- The Washington Times - Thursday, February 1, 2018

Sen. Lindsey Graham of South Carolina pleaded with fellow Republicans on Thursday to keep their fight against Obamacare alive, saying it’s “naive” to think repeal of the mandate to hold insurance is good enough.

“If reports are accurate that the GOP leadership in Congress is giving up on the Republican promise to repeal and replace Obamacare with a more efficient health care system, then we deserve to lose,” Mr. Graham said, responding to murmurs from the Republican retreat in West Virginia.

“Most Americans understand Obamacare is failing them and expect the Republican majority to do its best to replace this disaster,” he said.

Mr. Graham wants to revive his plan to replace the Affordable Care Act with block grants to the states.

He says the plan, co-authored with Sen. Bill Cassidy, Louisiana Republican, would level the playing field between states that embraced the 2010 reforms and those that resisted it, figuring Republicans would repeal and replace it eventually.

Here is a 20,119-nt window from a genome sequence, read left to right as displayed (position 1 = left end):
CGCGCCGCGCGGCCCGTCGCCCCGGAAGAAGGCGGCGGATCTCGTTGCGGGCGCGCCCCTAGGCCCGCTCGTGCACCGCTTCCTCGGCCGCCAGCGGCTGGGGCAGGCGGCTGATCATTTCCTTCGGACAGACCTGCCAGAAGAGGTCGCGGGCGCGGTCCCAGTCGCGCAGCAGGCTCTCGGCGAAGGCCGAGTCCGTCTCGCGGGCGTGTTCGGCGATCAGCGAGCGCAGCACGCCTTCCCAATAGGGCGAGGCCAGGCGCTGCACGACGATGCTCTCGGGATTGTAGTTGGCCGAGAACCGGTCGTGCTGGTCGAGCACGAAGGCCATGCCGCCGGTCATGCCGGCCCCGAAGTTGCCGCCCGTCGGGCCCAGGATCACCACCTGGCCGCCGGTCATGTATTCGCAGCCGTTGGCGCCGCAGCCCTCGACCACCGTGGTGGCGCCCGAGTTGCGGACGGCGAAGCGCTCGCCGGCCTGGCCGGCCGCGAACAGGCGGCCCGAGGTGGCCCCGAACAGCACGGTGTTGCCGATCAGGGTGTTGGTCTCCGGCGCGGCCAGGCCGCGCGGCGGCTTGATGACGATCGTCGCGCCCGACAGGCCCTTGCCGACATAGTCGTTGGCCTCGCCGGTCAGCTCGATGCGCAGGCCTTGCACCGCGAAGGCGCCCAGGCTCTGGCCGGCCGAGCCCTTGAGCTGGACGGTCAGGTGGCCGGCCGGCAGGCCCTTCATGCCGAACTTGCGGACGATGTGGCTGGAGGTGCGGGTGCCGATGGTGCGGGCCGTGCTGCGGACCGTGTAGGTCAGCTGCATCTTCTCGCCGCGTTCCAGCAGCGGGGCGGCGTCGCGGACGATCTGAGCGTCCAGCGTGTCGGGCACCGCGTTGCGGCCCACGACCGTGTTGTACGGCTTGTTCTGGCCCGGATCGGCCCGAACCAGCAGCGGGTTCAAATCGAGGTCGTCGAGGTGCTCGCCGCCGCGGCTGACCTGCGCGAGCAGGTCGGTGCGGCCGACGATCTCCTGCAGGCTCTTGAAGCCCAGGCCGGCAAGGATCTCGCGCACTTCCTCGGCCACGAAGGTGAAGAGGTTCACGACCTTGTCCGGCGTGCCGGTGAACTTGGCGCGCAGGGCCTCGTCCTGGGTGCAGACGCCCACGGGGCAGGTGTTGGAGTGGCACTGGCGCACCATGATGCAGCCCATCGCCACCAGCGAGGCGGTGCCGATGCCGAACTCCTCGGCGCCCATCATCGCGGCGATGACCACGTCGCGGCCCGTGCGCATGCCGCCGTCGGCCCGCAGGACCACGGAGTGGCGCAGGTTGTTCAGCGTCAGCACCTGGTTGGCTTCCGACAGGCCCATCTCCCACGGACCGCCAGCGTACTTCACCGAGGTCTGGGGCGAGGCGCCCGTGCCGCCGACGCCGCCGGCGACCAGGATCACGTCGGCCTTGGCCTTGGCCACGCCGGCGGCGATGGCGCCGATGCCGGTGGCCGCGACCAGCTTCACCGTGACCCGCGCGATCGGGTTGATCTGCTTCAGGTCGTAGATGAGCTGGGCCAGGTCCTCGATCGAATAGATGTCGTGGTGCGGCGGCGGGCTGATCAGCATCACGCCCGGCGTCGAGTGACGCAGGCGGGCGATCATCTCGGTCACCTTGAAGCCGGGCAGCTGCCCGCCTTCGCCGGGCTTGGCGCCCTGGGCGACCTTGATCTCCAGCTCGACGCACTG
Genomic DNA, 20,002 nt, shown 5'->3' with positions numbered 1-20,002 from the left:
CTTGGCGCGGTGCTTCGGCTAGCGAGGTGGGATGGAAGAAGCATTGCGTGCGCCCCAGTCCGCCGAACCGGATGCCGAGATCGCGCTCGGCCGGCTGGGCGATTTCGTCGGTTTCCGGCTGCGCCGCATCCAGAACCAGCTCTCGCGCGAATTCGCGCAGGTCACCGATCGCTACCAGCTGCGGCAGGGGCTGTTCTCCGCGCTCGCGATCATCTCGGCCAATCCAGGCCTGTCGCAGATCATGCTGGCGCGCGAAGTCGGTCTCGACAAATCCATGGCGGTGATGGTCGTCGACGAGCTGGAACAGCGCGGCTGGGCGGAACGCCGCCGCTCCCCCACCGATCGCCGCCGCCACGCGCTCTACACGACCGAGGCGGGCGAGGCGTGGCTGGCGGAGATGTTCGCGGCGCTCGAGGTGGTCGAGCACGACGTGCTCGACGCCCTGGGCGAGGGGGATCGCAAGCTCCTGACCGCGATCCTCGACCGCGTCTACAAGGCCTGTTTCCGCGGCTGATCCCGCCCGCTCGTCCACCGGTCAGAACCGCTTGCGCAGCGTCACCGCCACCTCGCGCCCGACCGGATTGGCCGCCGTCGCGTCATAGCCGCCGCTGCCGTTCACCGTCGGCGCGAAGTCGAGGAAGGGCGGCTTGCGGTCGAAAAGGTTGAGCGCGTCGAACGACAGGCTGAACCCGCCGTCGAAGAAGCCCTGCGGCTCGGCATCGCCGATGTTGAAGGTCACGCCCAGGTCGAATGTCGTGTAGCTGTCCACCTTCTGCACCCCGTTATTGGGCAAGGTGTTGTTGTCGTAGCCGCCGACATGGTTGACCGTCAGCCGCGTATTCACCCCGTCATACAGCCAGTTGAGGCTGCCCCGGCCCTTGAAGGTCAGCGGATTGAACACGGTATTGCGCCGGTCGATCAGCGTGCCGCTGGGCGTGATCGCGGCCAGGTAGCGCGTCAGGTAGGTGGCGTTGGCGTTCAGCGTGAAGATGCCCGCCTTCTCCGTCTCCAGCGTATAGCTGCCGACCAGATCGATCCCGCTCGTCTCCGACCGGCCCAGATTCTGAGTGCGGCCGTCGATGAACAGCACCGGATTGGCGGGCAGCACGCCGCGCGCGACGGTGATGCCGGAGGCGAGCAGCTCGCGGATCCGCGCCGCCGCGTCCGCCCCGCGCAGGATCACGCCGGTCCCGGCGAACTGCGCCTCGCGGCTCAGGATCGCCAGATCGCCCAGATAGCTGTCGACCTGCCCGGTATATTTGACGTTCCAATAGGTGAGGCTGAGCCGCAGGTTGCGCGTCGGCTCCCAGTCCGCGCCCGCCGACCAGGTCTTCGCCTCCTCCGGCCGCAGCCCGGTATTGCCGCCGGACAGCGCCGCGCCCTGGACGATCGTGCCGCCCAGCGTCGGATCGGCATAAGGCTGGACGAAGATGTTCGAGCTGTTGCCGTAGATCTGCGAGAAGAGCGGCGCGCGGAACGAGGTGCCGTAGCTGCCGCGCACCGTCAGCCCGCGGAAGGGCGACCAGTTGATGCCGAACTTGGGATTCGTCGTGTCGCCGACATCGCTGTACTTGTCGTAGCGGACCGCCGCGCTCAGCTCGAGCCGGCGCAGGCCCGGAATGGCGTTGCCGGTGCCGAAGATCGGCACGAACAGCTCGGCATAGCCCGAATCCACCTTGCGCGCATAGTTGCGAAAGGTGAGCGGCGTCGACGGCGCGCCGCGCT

Senate GOP leaders pushed the block-grant plan last year, but couldn’t cobble together enough GOP votes under a fast-track budget process that shut out Democrats.

The GOP then lost a seat in Alabama, reducing its majority to just 51-to-49, so Majority Leader Mitch McConnell, Kentucky Republican, says the path is even steeper.

Mr. Graham wants to try again anyway, saying talk of stabilizing Obamacare leaves the door open to liberal Democrats’ push for government-run, single-payer care.

“All Democrats reject replacement and will insist on continuing Obamacare through repairs. Virtually all Republicans believe Obamacare cannot be fixed and must be replaced,” he said. “I will not engage in a process that props up Obamacare because it cannot be repaired. It must be replaced.”

President Trump cheered Mr. Graham’s efforts last year and says he still wants to replace the law.

But he’s also treating the GOP tax bill’s repeal of the individual mandate, effective in 2019, as a major victory.

In a notable shift, Mr. Trump’s State of the Union Address on Tuesday did not include explicit calls to uproot Obamacare — a longstanding pledge for the GOP.

Instead, his administration is chipping away at the law through executive actions that would open the door to cheaper, slimmed-down plans for customers who couldn’t find affordable options under Obamacare.

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